1.  Lost of Domestic Revenue

The decrease in domestic revenue engendered by the Jones Act is evident in several various ways. The emphasis on the utilization of domestic carriers increases costs while diminishing profit margins. Even when the cost of the commodity is approximate to its foreign counterpart it is the costs of the domestic carrier or vessel that makes foreign carriers more advantageous. For example, cattle ranchers in Hawaii route their ocean shipment through Canada and even utilizing air freight solutions. These options may work in the short term they overall reduce potential profits. In general, the costs of using Domestic carriers reduce profits at home.

It also should be considered the amount of oil that the U.S. territory of Puerto Rico, imports from Venezuela versus from domestic oil reserves. It costs a mere $2 per a barrel to ship oil from Gulf Coast to Eastern Canada. In contrast, a Jones Act compliant vessel it would cost approximately $6 per a barrel to ship from the Gulf Coast to Northeastern U.S.  A 1999 study conducted by the Government  Accountability Office found that the Jones Act exempt oil shipping route from Northern Alaska to U.S. Virgin Islands  cost three times less than from the Gulf Coast. Even though this route which encompasses taking a circuitous route which takes twice as long. [6].


2. Environmental Costs

The environmental costs of the Jones Act are more oblique and peripheral consideration, but a still valid cause of concern. Many goods that could be transported by ship through interior waterways (for example the Mississippi River) are done so by truck. The World Wide Shipping Council cites that marine transport of goods is the most efficient mode of transport in regards to carbon emissions. Carbon Emission being a major contributing factor to air pollution.  Transportation by ship produces merely:

“….10-40 grams of carbon dioxide to carry one ton of cargo one kilometer. In contrast, rail transport produces 20-150 grams, and trucking — whose tonnage is forecast to grow 44 percent by 2045 according to the Department of Transportation — produces 60-150 grams” [6]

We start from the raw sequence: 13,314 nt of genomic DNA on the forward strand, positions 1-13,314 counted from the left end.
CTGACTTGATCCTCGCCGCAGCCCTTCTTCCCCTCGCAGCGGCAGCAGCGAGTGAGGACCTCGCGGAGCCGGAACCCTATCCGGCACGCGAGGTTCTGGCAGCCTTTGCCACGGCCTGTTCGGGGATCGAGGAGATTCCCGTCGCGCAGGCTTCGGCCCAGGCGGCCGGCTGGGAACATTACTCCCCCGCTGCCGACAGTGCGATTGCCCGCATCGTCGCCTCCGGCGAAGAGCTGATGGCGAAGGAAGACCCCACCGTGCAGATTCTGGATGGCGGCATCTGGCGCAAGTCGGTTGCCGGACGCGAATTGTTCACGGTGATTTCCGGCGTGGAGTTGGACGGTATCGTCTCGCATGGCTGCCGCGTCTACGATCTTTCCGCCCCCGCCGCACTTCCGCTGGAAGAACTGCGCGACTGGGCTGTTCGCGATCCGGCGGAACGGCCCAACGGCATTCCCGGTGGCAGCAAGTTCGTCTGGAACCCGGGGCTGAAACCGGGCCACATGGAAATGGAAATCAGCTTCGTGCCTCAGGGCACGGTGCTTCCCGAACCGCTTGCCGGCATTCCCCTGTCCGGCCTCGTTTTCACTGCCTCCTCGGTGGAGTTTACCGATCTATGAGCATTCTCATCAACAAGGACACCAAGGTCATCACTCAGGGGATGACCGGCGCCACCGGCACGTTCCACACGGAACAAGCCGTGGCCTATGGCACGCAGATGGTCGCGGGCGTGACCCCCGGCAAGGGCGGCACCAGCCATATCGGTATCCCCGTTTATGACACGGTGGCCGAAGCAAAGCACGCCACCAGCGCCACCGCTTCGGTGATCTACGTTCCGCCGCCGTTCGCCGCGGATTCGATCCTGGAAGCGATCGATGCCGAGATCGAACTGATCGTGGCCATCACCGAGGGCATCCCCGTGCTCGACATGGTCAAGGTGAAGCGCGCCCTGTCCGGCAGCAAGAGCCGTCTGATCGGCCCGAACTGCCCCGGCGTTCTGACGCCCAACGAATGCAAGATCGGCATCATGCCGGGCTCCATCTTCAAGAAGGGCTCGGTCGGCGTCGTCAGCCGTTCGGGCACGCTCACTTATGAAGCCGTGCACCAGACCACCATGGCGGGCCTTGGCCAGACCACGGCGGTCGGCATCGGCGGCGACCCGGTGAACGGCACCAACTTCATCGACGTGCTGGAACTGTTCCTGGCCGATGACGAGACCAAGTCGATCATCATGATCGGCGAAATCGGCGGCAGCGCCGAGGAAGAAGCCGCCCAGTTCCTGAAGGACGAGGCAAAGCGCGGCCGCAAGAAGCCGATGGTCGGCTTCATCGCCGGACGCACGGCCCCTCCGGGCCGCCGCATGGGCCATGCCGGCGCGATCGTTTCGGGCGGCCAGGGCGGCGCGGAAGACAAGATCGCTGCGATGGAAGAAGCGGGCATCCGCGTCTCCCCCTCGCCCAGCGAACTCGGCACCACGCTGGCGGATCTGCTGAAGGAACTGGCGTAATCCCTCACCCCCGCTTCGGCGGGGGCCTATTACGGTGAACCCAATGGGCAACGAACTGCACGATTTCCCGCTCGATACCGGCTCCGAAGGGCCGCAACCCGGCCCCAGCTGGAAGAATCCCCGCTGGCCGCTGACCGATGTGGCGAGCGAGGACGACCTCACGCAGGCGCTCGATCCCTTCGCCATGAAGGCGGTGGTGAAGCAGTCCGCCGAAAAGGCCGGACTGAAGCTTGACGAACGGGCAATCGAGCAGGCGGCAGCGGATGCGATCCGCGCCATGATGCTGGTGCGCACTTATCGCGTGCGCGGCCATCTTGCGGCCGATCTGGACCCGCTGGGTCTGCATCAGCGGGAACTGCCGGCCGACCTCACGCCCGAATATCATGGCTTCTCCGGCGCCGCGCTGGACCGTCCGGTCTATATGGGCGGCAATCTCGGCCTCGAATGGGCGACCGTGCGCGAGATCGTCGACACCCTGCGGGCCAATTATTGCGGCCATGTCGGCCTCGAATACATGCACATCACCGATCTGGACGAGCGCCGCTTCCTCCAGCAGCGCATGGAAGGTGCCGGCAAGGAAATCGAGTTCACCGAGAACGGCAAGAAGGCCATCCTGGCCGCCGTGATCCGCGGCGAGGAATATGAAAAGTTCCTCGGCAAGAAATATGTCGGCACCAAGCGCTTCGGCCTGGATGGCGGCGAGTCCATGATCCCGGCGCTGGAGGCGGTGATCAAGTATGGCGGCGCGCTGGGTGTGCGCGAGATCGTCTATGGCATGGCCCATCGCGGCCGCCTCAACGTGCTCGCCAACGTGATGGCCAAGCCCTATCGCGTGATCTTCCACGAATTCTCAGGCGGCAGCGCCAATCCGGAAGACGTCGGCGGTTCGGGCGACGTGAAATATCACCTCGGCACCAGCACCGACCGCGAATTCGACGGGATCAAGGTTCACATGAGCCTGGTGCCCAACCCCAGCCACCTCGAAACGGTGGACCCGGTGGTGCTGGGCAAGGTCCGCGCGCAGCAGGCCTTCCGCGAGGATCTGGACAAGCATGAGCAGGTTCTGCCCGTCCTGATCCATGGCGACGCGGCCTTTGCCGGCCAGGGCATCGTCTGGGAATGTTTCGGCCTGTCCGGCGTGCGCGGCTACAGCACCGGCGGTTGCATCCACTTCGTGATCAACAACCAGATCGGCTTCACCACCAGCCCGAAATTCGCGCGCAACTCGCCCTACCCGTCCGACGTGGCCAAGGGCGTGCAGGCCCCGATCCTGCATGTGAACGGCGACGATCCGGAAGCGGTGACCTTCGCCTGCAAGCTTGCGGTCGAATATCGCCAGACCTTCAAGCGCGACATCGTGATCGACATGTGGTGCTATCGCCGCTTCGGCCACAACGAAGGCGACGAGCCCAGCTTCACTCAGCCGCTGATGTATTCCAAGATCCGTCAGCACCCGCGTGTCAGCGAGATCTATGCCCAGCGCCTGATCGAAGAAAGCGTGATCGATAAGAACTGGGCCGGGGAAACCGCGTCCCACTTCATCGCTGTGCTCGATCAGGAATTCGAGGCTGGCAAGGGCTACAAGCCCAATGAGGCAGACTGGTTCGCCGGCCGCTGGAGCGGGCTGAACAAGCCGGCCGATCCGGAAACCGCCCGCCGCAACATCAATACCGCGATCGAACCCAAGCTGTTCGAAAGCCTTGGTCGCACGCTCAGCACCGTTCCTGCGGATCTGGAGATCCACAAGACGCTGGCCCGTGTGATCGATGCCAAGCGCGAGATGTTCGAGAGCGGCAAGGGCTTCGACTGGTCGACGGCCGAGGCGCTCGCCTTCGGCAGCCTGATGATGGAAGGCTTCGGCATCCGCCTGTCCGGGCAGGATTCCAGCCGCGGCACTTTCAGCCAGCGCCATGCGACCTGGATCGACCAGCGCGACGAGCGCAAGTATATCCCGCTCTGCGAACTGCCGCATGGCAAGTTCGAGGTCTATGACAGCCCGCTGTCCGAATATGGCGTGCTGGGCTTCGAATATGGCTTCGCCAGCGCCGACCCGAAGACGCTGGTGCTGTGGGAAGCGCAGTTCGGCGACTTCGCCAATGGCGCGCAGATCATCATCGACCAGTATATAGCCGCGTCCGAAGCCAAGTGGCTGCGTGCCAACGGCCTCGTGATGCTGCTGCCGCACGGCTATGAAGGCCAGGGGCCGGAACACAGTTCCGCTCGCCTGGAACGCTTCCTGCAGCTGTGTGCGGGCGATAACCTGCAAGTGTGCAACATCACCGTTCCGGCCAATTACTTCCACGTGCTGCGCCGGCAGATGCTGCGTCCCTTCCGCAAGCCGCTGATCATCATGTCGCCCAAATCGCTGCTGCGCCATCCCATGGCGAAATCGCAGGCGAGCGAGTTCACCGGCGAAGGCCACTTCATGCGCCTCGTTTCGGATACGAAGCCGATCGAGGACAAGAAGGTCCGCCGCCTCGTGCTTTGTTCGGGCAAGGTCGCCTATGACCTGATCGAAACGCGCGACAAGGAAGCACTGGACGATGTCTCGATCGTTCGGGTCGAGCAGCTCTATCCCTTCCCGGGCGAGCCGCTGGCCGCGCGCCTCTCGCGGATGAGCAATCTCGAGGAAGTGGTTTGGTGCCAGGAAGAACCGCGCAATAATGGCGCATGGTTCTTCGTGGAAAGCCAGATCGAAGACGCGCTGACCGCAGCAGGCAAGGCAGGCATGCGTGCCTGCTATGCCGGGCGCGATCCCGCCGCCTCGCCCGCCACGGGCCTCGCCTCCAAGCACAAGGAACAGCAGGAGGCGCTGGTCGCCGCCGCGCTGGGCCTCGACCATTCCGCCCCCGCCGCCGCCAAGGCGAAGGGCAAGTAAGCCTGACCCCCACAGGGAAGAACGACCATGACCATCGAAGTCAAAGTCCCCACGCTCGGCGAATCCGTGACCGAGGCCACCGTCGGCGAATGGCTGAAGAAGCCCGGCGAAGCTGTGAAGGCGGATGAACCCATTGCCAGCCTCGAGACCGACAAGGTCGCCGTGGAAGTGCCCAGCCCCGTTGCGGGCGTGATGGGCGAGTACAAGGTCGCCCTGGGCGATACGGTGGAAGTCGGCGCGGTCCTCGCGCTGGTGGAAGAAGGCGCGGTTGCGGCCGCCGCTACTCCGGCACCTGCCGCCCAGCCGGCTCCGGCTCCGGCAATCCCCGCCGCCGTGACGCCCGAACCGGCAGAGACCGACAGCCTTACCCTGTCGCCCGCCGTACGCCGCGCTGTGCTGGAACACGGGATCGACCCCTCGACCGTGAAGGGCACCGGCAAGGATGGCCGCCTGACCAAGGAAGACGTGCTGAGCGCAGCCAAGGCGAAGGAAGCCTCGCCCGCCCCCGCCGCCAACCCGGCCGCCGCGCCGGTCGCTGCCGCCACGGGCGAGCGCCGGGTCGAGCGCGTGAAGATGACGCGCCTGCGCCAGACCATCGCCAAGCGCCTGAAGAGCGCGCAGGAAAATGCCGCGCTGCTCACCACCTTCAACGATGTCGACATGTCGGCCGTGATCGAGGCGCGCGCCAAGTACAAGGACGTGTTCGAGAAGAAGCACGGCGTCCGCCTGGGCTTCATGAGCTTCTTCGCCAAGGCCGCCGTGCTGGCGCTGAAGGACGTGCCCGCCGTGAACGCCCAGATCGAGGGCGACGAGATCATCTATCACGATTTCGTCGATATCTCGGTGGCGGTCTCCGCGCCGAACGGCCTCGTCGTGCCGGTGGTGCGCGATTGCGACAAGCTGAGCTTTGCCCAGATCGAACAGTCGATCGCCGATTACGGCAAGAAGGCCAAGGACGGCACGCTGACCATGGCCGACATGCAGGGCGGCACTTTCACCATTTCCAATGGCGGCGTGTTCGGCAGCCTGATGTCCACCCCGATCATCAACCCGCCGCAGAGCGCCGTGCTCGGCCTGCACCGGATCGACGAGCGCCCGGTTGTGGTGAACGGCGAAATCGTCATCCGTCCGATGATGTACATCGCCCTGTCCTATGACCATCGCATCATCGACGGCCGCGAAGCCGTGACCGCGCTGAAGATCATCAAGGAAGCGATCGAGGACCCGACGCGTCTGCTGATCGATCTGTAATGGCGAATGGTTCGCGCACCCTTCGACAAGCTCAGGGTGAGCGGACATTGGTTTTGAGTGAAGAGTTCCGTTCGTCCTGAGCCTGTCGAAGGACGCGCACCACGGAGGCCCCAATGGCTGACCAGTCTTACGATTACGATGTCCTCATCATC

While environmental detriment inflicted by the Jones Act tends to be more of an implicit cost. There are more explicitly monetary costs that result from this increase in air pollution. The cost of carbon emissions from vehicles idling in traffic is estimated reach $7.6 billion dollars by 2030 (from 2013 to 2030). Many of these losses in money and productivity manifest themselves in environmental improvement initiatives and other countermeasures.


3.  Transportation Costs

It can be said that the Jones Act has artificially increased domestic shipping costs by eliminating competition. The requirements of having a U.S. built a ship, U.S. Manned crew, U.S. Owned, and have the vessel registered in the United States restricts the number of potential vendors. Lifting many of the Jones Act requirements it would increase the number of vendors that could service the interior waterways of the U.S.  By increasing the number of vendors to service  U.S. ports it would decrease shipping costs. Beyond the principles of supply and demand, the costs are also impacted by higher than average operating costs. 2010 study found that the operating cost of U.S. commercial vessels was 2.7 times higher than that of foreign vendors.  The daily operating cost for U.S. Commercial vessel is estimated to be $20,053 per day. It is also surmised that 68 percent of that cost is related to to the crew versus 35 percent of daily operation costs for foreign vessels. [6].


4. Infrastructure Costs

Utilizing land-based modes of transportation of goods cause wear and tear on our countries in-land infrastructure. The obvious consequence of this are the costs of maintenance and repair on our roads and railways. Similar the Environmental costs the Infrastructure costs tend to get obscene by some of the more salient repercussions of the Jones Act. Per 2014 Congressional Office Budget Report annual capital spending on highways encompassed $93 billion and $73 billion for operations and maintenance.  The article also mentions how commercial trucks account for 10 percent of total highway traffic, but 75 percent of maintenance costs. It was also suggested that road maintenance amounted to approximately  23 percent of the total federal deficit.  While infrastructure is a necessity, if it is possible to alleviate unnecessary weathering, it would certainly be fiscally responsible and prudent to do so.  [6].